Self-discipline isn’t something that comes naturally to most children. No matter how hard you might try as a parent, you’ll find that actually teaching a child this skill requires a great deal of outside intervention. Martial arts have long been considered an excellent tool for helping children learn the confidence and discipline necessary for becoming successful adults. Understanding why is a matter of looking at exactly what a good martial arts education can teach a child and, ultimately, how these lessons can be applied to other areas of the child’s life.
A Note on Martial Arts
It’s perhaps a wise idea to start with what kind of setting best leads to the desired results. It’s not necessarily the sport itself that leads to a greater sense of discipline and self-worth, but also the environment in which the skills are taught. A good class that’s taught by a skilled teacher and full of dedicated peers is always the best place for a student to learn any type of skills. It’s not enough to know how to perform the actions taught – the student needs to absorb the lessons that come along with the physical teachings.
One great thing about this type of class is that children are taught the value of self-control. When most children are told to control themselves, they are given theoretical reasons to do so. Control means not getting in trouble, for example, or not getting on the nerves of an adult. When children train in a martial art, though, they’re getting immediate reasons why they need to control themselves. Self-control is the key to success, and failure to exercise it can lead to painful failures.
This is not to say that control can only be learned through sparring. What students will notice is that those who do what they’re told are those who advance the most quickly. They pay attention and are able to learn how to correctly execute specific skills, giving them an edge over those who refuse to participate correctly. Simply being able to see that controlling themselves actually leads to real results can wildly change a child’s point of view on the value of self-control. From here, your child should be able to see the value in applying those lessons to other parts of his or her life.
Learning About Self-Worth
Of course, discipline is only one benefit that a child can get from proper training. More than anything, children learn that they have worth when they go through these classes. They are able to see that if they try hard and do their best, they will succeed. They may not be the best in the class, but they will notice a slow and steady improvement that will, in turn, lead them to become more confident and more willing to keep trying. Learning a martial art is not just about learning how to fight or even how to do specific physical feats – it’s about learning how to get outside of one’s comfort zone and accomplish new things.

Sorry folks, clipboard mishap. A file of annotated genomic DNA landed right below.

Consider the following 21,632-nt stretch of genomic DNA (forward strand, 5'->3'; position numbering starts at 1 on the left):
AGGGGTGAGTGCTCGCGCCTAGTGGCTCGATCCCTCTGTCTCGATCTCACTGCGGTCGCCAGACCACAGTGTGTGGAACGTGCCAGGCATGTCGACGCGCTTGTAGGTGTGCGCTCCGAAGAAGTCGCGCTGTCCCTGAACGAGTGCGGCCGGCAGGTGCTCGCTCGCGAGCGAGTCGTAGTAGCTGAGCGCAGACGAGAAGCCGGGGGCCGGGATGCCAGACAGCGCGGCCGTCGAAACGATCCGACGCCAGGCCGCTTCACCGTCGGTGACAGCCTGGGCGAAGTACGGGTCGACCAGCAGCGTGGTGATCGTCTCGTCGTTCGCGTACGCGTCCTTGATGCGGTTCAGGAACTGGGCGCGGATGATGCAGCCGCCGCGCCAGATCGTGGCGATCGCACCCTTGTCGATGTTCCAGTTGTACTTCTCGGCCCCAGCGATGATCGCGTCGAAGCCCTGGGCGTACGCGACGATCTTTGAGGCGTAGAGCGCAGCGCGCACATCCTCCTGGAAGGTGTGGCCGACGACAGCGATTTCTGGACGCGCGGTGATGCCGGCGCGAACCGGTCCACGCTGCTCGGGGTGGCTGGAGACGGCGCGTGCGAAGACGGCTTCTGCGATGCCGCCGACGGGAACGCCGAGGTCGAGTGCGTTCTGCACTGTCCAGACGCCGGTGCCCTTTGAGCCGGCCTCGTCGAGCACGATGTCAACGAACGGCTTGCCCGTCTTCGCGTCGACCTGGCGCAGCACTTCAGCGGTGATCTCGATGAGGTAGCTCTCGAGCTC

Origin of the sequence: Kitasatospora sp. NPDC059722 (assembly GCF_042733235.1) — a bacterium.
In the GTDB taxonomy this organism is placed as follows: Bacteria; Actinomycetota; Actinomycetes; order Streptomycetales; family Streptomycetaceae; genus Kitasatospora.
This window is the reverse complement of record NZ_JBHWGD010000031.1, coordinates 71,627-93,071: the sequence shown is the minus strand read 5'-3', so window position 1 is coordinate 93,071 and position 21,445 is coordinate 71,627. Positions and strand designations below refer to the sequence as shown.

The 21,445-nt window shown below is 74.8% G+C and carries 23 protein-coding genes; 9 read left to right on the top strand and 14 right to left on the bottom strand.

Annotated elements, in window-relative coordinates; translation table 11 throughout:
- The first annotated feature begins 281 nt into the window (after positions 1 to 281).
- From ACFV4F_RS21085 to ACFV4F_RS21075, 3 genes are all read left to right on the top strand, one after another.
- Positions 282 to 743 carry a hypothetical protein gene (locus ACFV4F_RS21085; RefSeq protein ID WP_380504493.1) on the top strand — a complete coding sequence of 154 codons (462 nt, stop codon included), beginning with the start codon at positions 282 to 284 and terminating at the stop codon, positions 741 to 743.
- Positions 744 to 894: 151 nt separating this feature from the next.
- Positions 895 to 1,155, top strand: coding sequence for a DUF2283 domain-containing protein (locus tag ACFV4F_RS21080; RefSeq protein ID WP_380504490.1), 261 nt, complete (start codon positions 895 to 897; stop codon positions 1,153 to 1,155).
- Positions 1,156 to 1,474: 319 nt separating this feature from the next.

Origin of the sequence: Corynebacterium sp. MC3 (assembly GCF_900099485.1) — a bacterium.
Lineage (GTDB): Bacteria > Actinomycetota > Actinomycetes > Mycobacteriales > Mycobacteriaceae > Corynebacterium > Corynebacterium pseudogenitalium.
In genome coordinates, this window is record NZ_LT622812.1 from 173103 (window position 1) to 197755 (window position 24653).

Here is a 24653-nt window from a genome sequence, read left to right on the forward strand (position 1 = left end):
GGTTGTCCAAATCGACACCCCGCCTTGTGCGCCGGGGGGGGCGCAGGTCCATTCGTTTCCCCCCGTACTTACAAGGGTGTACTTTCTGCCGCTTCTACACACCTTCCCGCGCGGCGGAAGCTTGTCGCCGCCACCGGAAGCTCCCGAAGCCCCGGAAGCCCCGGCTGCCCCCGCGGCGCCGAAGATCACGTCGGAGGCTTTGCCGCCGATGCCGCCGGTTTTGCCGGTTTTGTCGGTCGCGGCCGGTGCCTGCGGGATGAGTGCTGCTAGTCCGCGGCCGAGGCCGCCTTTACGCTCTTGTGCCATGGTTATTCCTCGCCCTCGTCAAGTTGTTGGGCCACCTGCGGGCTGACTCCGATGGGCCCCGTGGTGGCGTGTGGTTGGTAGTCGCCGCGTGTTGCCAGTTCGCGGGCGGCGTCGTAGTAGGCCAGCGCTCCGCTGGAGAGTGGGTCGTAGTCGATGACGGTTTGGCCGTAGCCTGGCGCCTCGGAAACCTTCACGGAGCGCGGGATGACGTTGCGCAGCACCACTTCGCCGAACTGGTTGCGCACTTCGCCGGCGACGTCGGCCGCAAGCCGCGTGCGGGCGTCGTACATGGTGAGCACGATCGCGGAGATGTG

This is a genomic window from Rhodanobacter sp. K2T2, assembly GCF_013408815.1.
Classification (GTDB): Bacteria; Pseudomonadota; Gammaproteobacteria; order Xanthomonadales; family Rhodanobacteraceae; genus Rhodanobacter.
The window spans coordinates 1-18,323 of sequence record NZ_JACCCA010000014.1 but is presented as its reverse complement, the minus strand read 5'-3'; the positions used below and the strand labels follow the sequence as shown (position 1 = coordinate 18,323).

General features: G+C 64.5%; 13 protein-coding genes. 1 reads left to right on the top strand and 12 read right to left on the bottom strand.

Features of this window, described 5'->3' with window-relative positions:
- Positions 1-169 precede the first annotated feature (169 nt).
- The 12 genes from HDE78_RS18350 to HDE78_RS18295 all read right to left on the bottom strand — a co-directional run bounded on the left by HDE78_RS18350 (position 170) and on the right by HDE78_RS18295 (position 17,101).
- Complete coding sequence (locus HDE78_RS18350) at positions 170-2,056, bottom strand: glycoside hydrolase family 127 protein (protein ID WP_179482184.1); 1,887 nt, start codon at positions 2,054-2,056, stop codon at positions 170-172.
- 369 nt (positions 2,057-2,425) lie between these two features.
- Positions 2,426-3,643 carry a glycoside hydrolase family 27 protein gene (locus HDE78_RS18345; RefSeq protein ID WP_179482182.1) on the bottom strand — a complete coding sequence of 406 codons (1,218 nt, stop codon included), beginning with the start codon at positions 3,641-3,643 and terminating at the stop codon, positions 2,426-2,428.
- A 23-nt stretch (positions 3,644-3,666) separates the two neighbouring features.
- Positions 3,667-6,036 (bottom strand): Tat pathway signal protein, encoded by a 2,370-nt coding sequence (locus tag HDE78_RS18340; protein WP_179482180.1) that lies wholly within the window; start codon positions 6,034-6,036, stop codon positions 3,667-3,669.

Understanding the arc of a typical student is very important if you’re trying to figure out why self-esteem is so often boosted by practicing a martial art. When a student starts, he or she has only his or her own basic athleticism on which to rely. No matter how well the student might do at other physical pursuits, he or she is at a severe disadvantage because the student simply doesn’t have the knowledge base to keep up with the rest of the class. This can be tough, but something very special happens over the course of a few lessons – the student begins to learn the basics and can see a path towards improvement.
The type of self-confidence gained from learning a martial art is the kind of self-confidence that can be applied to any other area of life. When a student can see that hard work actually leads to results, he or she is more likely to push forward and try harder in other areas of life. Knowing that he or she can accomplish a difficult task even when the odds seem insurmountable is a great thing for any child, and definitely something worth learning early on.
Learning Social Skills
Learning a martial art also encourages children to improve their social skills. Because classes are inherently social, students will be forced to spend time with people with whom they may not have a lot in common. They will, however, learn that they can find common ground based simply on their enthusiasm for their current class. This will teach students that they really can make friends with people so long as they are willing to find something they have in common.
Social skills also come from a tremendous amount of trust one has to place in a partner. Every martial art is physical, and there’s a certain level of trust inherent in learning any new skill. The students will have to work with others in order to master physical skills, and this means developing solid methods of communication to avoid getting hurt and to avoid confrontation. Students who are able to work with their partners are better able to master their skills and are able to get promoted more easily, showing that embracing social skills is absolutely worthwhile even for the shyest or least social of children.
If your child needs to learn self-control, confidence, and social skills, it may be a good idea to have him or she learn a martial art. While every class is different, the vast majority of classes focus on lessons that instill these qualities. Though every martial art is physical art, it’s often the mental lessons that stick with students for the long-run. Even if your child doesn’t choose to pursue lessons past the most basic levels, he or she will walk away learning quite a bit about how to interact with others and even more about his or her own self-worth.